Mordaunt: State-level US deals have unlocked talks for federal trade deal with Biden
The UK’s ambition to sign more than a dozen trade and business agreements with individual US states has helped unlock talks with the White House for a post-Brexit trade deal, trade minister Penny Mordaunt has said.
Mordaunt, who is deputy to international trade secretary Anne-Marie Trevelyan, told City A.M. in a wide-ranging interview that she was “hopeful” an official UK-US negotiating round will happen this year and that there was now a “real head of steam” after talks stalled last year.
The UK signed its first agreement with Indiana on Friday, which will cut red tape for British businesses looking to operate in the Midwestern state or bid for state government contracts.
Oklahoma, North Carolina, South Carolina and Texas agreements are all likely to be done in the coming months.
Mordaunt said these negotiations had helped thaw relations with the White House, after talks over a post-Brexit trade deal stalled when Joe Biden became President.
“I think there is a real head of steam now from the US side in terms of its businesses and its states. A lot of it is politicians too, who are actually starting to open up to round six of those discussions,” she said.
“We’ll have to work at a pace the US is comfortable with, but in the meantime there’s lots we can do.
“We’re determined, whether it’s tariffs or other barriers, that we’re going to remove those for our firms and our investors.”
None of the state-level deals will see tariffs or quotas cut on goods going in either direction as this needs to be done through a federal trade deal.
However, many of them will include provisions for mutual recognition of qualifications to ensure British professional services workers can more easily operate in the US.
Mordaunt said an agreement with Texas is currently the most realistic with a “super economy state”, with a deal set to be concluded this year, however talks with California have stalled for the time being.
Texas and California would have the 10th and fifth largest economies in the world if they were individual nations.
“There will be particular partnerships between institutions – academic institutions, education institutions and also across particular sectors,” Mordaunt said.
“In Indiana we’re very focussed on green tech, motorsport, all sorts of things like that. Elsewhere there’s a lot to be done in renewable energy, for example, like in Oklahoma which is another trailblazer state. There’s great synergy between what they’re doing and what we’re doing in Teesside.
“In Texas, we’re looking at the four big metro mayors there being partners with some of our powerful metro mayors in the UK.”
Five rounds of formal UK-US trade negotiations were conducted under the Donald Trump presidency, however trade deals have not been a priority for Biden since entering office.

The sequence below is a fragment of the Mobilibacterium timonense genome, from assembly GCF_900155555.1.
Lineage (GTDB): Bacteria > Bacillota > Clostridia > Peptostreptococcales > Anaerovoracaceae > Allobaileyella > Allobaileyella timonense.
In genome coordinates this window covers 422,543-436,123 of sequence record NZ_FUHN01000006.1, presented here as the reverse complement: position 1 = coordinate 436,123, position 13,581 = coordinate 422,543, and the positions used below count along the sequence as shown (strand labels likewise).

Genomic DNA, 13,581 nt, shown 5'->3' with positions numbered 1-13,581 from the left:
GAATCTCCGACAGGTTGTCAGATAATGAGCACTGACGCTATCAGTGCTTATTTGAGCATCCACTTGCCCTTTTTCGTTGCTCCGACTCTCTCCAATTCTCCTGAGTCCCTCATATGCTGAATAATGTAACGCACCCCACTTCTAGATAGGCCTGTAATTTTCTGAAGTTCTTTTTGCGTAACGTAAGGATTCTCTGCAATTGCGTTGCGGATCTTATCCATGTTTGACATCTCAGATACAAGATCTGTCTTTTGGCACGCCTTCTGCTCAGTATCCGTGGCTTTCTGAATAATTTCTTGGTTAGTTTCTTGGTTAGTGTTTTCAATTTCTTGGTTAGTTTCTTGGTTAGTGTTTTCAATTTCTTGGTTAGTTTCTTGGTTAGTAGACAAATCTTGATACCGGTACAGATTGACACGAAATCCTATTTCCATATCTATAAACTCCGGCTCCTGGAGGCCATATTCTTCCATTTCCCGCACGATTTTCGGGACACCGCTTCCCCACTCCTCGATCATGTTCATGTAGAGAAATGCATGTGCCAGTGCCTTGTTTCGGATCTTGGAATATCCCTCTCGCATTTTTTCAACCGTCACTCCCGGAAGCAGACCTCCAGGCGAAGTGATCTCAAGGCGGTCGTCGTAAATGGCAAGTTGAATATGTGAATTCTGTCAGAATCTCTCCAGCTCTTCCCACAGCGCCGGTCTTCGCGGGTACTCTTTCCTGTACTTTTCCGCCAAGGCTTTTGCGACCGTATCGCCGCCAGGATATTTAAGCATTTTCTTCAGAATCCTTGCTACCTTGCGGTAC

However, there have been signs that the US may be willing to reopen talks with Biden’s trade representative Katherine Tai meeting with UK international trade secretary Anne-Marie Trevelyan in March.
A key breakthrough was made when the US announced it had dropped its Trump-era tariffs on British steel and aluminium during the March meeting.
Trevelyan said shortly after that the US had made a clear indication that it was willing to move forward with trade talks.
One of the key stumbling blocks to a deal has been the status of some American agricultural products, which are made with practices that are banned in the UK.
Mordaunt said she had been speaking with agricultural commissioners from the 50 states to try and build support for a UK-US agreement.
“That’s led to some very practical things, which will help … remove some of the myths around what a free trade agreement can do,” she said.
The UK’s ongoing negotiations with the EU over the Northern Ireland Protocol have also been seen as a hindrance on progress for a transatlantic deal.
Nancy Pelosi, senior Democrat and speaker of the House of Representatives, has threatened to block a UK-US trade deal if Boris Johnson triggers Article 16 and suspends the protocol – a long standing threat from Downing Street.
The White House has also indicated that it holds a similar position.
Labour shadow trade secretary Nick Thomas-Symonds last week said: “The Tory Manifesto of 2019 promised a comprehensive US-UK Free Trade Agreement by the end of 2022. With less than seven months to go it seems that this will be another broken promise from this government.
“Reducing barriers to trade with individual states is important, but the government must set out a formal process for proper scrutiny … in Parliament, and ensure that exporters here in the UK are given the support they need to take advantage of new opportunities.”